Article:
Wednesday, February 26, 2014

Feb to March Update

Thanks to my camera-phone for this washed-out picture of the Grand 'Ol Canyon.  It's much more colorful than this.
Hello One and All,  It's time for a random slice of life posting from my favorite blogger: Yours Truly.  I actually did a couple things this last month.  I went to Arizona, that was cool.  Saw the Grand Canyon, which was awesome.  Grand Canyon is big, and it begs to be explored.  But if you're not careful, it will kill you.  

They say that every year people die at the Grand Canyon.  They go too far, they don't bring enough water, they get lost, and they die of thirst.  I understand why this is.  There is a sense of beckoning which I could not shake.  Even having been warned, I was tempted at every turn to travel deeper, knowing that the road out would be uphill and in the sun, twice as challenging as the road in.

The Gravity of the Grand Canyon is twofold strong:  there is the attraction of the canyon's great beauty, deep and complex.  There is the enormity of the canyon, a mile deep, stretching far and wide as if to swallow the sky.  The Grand Canyon is like an inverted mountain.  You can see everything, but there is so much to see, and such immense detail, that you've just got to take a closer look.  And because it is inverted, every step is heading downward, with gravity;  it's so easy to take another step, and another.  

I was alone, and ill-prepared, my trip to the canyon part of a last-minute trip to Arizona.  For these reasons, I did not go more than a thousand feet down.  That's 1/5 the depth of the canyon, for those keeping score.  But I very much want to return, and when I do, I will go down to the Colorado River, which flows at the center of the Canyon.  But I know it as a scraping from a skyblue colored pencil against the Canyon's many-layered backdrop.

The most adorable book on desert living you're likely to find

Hell yeah. Grand Canyon.  After a six-hour bus ride, I ended up in Tucson, visiting a writer friend of mine.  Tucson is a cool town.  I liked it's vibe.  She described it as 'artful and populist.'  Tucson has a pub theater similar to Austin's Alamo Drafthouse.  The Tucson theater is called 'The Loft Cinema' and is totally cool.  Lots of special events, current movies, classic movies, campy movies.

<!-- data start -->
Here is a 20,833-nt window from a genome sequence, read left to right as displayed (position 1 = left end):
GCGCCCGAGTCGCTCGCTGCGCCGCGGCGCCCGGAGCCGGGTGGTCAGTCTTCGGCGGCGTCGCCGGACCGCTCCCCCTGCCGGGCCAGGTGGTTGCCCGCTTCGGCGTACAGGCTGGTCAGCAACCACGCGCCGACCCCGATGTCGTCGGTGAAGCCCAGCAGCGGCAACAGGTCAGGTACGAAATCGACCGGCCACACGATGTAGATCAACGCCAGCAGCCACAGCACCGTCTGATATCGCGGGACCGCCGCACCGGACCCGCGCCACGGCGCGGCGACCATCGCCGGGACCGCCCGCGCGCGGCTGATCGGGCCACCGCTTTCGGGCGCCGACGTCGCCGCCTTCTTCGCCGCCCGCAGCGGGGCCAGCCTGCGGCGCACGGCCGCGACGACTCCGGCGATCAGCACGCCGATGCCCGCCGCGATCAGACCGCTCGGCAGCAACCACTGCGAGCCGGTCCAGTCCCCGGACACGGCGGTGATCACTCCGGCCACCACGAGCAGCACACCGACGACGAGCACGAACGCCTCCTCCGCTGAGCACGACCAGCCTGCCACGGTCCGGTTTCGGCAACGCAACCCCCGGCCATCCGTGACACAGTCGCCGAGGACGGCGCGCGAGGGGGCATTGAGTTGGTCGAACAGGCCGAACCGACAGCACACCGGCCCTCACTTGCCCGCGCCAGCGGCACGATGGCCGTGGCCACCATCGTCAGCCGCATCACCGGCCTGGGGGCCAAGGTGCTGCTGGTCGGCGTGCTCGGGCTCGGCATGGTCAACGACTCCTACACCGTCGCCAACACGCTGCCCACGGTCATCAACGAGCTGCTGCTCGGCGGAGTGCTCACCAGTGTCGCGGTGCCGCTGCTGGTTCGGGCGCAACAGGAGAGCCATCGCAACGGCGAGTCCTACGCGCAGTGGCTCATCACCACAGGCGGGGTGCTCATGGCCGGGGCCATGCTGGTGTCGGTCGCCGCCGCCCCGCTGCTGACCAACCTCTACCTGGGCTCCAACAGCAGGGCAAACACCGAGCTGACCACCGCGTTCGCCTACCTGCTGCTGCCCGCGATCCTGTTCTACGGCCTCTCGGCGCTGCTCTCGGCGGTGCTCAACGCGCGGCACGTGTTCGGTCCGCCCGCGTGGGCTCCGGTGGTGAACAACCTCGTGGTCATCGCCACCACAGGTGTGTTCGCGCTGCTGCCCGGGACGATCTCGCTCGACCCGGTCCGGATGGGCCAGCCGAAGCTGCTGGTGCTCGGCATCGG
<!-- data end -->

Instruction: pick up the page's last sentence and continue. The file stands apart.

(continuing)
Random Game Rant:  
Flora and Fauna of Arizona are very different because it is a desert.  I wonder about video games and different climate regions.  Are there any games that go into detail?  Because RPGs frequently have an entire globes worth of regions, I imagine theres an RPG or two that goes to a deeper level with it.  MMORPGS most likely.

The ways in which I know RPGs do things that respect regional flora and fauna:  Different monsters, material harvesting, sometimes the landscape will change your ability to move - poison swamps, hills in Dragon Warrior slowing movement.   In general, my experience has been that the settings and climates of RPGs are mostly window dressing.  I just know it can go deeper.

The Train:
Oh, did I mention I too the train back?  30 hours on the train, from Tucson to Sacramento.  It was pretty cool.  I took the Texas Eagle from Tucson at 8:30pm, and was able to sleep pretty well, given that I had two seats to myself, and was able to spread myself out effectively.  Then, the next day I took the Coast Starlight from LA to Sacramento.  The Coast Starlight is very famous for its views of the ocean and coastal hills.  It runs from LA to Seattle, and I've taken it most of that distance, though always heading north.  I'd like to ride the length of it south, and who knows, maybe I'll get my chance, because...

Amtrak has an awesome plan to give free rides to writers!  Granted, I'm not sure I qualify, but I do have a blog and an English Degree!  Whatever the case may be, I think this is totally awesome, and a dream come true for writers/train lovers.  

Okay, that's all the news that's fit to print.  Talk at you later!


Saguaro Cactus.  These cartoon cacti only grow in the Sonoran desert.

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